Chinese media reported that Wal-Mart (NYSE:WMT) is selling its majority stake in its Chinese ecommerce asset Yihaodian to JD.com (NASDAQ:JD) for roughly Rmb 40bn (or slightly over $6bn USD at the current exchange). Neither WMT nor JD has confirmed the transaction but media pointed out the deal in late stage discussion. Given that China's ecommerce market is highly competitive with Alibaba (NYSE:BABA) dominating both the B2C and the C2C segment, and JD.com a close second, there is little room for WMT's Yihaodian to remain competitive.
Although Yihaodian has some market share in the Tier 1 cities such as Beijing and Shanghai, the platform is simply uncompetitive vs. the larger players so consolidation was imminent. Taking a back seat in China's ecommerce and focusing on WMT's offline retail locations makes more sense given that the current offline traffic continues to drive profitability in the region and that there are plenty of runway for growth in the lower tier cities where urbanization is progressing. A smaller strategic in the JV with JD allows WMT to have an online exposure but is unlikely to make WMT a competitive player in the field. As for JD.com, acquiring Yihaodian certainly adds to the scale but it is still too early to gauge the medium-term impact Yihaodian may have on JD's long-term competiveness. While BABA was also part of the discussion on acquiring YHD, BABA ultimately backed out of the discussion and I suspect that is because BABA is already overtaking YHD in major markets.
WMT's entry into China's ecommerce space started with its strategic stake in YHD back in 2012 when it bought a 51% stake. Back then the idea was that with WMT's backing, YHD could differentiate itself by offering foreign products in to the Chinese consumers. This certainly had an appeal to first tier city residents that have above average income, and helped YHD to gain market share. WMT ended up acquiring remain shares of YHD but the competitive landscape quickly turned against YHD as BABA scaled up its logistics services and began to partner with foreign suppliers such as Costco (NASDAQ:COST) and Macy's (NYSE:M) that open stores on Tmall in increasing numbers. (See - Alibaba Benefits From Costco Going To China and Alibaba: Preparing For The Logistics Arms Race) Additionally, WMT's prior experience in offline retail was not a fit to YHD with differing management styles and strategic goals, and this largely resulted in the gradual decline of YHD over the past several years.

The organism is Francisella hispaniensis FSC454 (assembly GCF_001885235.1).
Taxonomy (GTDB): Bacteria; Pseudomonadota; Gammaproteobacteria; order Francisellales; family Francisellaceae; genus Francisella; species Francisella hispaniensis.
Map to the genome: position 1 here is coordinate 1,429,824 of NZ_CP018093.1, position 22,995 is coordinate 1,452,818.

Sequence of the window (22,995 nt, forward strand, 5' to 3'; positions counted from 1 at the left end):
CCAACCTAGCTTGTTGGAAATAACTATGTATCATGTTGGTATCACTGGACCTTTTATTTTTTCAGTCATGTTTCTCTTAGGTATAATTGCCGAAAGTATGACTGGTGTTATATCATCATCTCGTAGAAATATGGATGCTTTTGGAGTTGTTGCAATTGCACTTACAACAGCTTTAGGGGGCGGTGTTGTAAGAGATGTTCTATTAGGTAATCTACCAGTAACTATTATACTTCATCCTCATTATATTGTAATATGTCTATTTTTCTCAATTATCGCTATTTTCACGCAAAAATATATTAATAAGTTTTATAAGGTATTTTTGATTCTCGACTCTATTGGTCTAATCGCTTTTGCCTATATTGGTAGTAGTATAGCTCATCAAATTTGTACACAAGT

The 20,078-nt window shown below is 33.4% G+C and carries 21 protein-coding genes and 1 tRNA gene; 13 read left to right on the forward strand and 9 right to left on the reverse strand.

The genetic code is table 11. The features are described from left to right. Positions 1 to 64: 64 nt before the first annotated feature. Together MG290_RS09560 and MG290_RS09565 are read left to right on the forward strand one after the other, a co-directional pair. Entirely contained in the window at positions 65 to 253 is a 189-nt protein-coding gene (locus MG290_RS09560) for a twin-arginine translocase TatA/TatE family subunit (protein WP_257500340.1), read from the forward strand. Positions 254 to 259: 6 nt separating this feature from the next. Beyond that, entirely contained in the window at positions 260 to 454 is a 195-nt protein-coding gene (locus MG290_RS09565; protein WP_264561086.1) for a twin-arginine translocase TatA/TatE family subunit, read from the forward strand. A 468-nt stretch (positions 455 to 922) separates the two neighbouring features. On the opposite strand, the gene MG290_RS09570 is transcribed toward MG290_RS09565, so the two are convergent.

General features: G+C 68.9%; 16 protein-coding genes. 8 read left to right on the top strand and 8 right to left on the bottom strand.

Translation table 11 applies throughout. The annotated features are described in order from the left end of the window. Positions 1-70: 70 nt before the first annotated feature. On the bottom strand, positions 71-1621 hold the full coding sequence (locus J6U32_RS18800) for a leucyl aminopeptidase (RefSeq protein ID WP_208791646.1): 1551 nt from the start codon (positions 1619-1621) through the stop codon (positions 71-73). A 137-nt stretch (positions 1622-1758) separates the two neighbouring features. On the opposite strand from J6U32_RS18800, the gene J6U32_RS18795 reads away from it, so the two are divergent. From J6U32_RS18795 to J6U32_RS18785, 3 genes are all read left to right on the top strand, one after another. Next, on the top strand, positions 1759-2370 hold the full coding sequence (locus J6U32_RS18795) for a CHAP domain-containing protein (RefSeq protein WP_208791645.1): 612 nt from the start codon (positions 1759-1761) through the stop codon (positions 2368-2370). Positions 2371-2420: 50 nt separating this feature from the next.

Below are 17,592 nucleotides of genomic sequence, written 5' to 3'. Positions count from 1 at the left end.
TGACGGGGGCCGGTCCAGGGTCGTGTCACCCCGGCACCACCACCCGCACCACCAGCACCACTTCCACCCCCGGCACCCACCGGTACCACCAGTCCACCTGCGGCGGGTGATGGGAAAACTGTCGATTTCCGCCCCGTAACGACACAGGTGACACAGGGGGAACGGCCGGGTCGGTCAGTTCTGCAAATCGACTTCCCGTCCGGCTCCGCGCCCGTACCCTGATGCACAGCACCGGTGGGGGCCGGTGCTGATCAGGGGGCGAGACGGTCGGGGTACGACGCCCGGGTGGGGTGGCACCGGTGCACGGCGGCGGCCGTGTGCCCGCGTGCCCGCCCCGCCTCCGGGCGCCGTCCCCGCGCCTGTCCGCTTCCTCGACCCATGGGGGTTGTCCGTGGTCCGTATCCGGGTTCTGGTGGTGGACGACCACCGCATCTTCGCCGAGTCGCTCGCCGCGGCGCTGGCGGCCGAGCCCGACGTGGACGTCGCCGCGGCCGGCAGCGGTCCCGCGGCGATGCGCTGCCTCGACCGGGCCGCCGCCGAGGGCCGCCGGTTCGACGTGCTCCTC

JD's acquisition of YHD is a strategic move that addresses several JD's shortcomings. First, the increased scale in ecommerce allows JD to remain competitive against BABA. Second, JD can leverage YHD to expand in the FMCG, fresh groceries and food categories that JD is not known for.
Conclusion, if there is any truth to this news then I would say that WMT's exit of China's ecommerce market is actually a positive given that the company can now focus on expanding in lower tier cities. As for JD, the acquisition is incrementally positive but I do not expect this to change my long-term thesis on JD (see - JD.com: In Free Cash We Trust?).
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